Retail sales have been dismal, but the real damage to profitability and viability was unprecedented deep discounting, according to Grant Thornton Corporate Advisory and Restructuring Services. Department stores performed the worst, with the steepest decline in same-store sales, while luxury-apparel stores saw declining sales as consumers traded down and reduced discretionary spending.
"Same-store sales only tell part of the story," said Marti Kopacz, national managing principal at Grant Thornton in a press release statement. "The real eye-opener will be when gross margins are announced in a couple of weeks. During the holiday sales frenzy, retailers were selling items at 60 to 70 percent off to generate cash and move inventory. Items were sold below cost, which will hurt the bottom line."
As a result, Grant Thornton representatives said they believe this year will bring even greater distress for the retail industry, with many national retailers expected to close stores by double-digit percentages.
"The current retail model will need to be evaluated from both a financial and operational perspective; retailers will need to remove underperforming stores and shrink to a more profitable core," said Jim Peko, principal at Grant Thornton. "Cost reduction, store rationalization and inventory management are the keys to operational restructuring. It is critical that merchandising plans be realigned to match expected consumer demand or retailers will not survive the downturn."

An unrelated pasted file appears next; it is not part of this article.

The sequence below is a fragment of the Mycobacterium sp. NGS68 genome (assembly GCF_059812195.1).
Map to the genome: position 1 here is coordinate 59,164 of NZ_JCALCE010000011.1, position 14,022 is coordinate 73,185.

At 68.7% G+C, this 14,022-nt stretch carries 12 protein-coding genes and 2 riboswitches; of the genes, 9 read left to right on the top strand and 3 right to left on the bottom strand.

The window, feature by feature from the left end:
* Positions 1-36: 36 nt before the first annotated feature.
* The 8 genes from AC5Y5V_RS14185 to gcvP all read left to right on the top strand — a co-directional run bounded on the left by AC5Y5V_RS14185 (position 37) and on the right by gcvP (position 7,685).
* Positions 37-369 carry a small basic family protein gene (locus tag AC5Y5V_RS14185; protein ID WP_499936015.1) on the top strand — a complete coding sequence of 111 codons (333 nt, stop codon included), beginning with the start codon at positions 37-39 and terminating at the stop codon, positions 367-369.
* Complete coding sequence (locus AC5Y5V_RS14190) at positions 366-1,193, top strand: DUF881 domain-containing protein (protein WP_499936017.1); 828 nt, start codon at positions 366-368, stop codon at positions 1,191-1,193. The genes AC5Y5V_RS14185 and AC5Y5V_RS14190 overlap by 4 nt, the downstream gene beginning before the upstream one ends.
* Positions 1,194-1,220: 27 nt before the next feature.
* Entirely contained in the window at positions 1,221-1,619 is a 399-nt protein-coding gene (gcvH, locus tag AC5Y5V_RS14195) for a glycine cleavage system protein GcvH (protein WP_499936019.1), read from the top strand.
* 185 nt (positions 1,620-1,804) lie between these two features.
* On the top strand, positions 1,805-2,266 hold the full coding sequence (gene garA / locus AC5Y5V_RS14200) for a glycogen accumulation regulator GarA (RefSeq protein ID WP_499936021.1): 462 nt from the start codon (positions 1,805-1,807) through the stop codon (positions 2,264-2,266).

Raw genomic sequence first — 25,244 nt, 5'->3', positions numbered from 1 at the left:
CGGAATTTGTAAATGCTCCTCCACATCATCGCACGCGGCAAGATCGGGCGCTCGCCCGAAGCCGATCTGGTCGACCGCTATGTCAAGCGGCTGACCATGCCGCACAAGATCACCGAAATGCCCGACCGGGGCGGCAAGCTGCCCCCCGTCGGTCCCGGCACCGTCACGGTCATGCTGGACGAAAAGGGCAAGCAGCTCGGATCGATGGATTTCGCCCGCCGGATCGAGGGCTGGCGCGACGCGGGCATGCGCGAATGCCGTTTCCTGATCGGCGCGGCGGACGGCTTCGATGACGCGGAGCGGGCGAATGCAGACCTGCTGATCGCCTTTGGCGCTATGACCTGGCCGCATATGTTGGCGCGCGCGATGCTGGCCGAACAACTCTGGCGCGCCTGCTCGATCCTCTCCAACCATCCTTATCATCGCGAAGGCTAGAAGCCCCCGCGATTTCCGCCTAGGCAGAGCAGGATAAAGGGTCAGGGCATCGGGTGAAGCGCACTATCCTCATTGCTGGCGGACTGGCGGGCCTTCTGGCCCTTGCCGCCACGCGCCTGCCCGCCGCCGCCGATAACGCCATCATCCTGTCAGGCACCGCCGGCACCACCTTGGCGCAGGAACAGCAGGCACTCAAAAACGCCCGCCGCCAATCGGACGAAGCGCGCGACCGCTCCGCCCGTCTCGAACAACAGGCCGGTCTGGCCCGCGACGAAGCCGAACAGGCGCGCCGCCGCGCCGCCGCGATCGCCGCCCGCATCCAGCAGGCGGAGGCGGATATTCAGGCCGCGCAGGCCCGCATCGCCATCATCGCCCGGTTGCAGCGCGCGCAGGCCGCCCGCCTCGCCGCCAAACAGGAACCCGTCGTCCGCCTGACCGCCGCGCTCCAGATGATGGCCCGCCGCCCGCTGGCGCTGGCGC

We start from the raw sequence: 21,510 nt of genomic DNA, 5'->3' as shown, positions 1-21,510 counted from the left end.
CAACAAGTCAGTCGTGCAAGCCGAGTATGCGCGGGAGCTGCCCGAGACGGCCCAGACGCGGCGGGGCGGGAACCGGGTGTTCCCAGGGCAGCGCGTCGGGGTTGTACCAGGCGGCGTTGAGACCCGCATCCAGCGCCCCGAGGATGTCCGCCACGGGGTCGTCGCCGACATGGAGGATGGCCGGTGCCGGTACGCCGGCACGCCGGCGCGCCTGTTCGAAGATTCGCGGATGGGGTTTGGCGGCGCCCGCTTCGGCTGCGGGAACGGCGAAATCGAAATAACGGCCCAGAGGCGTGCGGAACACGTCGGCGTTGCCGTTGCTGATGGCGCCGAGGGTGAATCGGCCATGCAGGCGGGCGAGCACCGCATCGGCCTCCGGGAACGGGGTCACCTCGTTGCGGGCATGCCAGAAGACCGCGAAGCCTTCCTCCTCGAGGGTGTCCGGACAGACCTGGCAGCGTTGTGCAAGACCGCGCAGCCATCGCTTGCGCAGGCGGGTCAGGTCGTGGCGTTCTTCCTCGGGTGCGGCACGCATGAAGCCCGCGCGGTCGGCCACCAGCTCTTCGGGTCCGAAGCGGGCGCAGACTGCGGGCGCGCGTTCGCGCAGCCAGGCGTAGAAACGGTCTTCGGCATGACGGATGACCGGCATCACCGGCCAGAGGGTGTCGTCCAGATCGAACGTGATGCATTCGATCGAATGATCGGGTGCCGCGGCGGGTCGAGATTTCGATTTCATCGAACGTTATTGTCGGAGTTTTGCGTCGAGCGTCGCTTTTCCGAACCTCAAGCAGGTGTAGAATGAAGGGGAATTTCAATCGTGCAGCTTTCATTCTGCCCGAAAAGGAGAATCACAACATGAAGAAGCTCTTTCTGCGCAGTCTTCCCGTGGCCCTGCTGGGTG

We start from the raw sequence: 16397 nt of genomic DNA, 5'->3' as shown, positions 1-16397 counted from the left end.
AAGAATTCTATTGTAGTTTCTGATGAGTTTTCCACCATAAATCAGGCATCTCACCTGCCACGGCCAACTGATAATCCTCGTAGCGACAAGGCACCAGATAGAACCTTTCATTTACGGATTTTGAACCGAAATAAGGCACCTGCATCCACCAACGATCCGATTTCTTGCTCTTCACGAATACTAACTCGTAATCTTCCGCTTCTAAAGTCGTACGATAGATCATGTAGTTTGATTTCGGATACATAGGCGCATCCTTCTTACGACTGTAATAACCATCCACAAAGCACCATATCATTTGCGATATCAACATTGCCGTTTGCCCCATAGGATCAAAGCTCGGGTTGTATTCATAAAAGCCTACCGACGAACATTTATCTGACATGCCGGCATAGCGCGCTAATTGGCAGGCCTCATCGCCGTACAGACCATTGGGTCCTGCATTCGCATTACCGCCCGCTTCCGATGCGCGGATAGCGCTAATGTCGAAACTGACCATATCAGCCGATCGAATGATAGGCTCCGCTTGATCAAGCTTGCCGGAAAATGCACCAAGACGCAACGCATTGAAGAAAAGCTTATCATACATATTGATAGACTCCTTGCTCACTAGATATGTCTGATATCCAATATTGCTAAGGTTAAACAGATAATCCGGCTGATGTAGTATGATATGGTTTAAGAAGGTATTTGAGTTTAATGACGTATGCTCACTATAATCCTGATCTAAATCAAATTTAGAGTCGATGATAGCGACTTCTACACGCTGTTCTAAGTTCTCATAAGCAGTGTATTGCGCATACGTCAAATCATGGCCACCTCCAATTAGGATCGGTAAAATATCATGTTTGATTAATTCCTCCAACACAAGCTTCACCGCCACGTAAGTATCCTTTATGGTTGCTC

"There will be an uptick in retailers filing for bankruptcy in the first quarter," said Kopacz in the press release.
Want an even more telling statistic regarding the health of the retail economy? Grant Thornton's Corporate Advisory and Restructuring Services launched in mid 2006 and since then the company has grown to include more than 100 professionals in 10 offices, serving nearly 40 clients. For more, go to www.GrantThornton.com.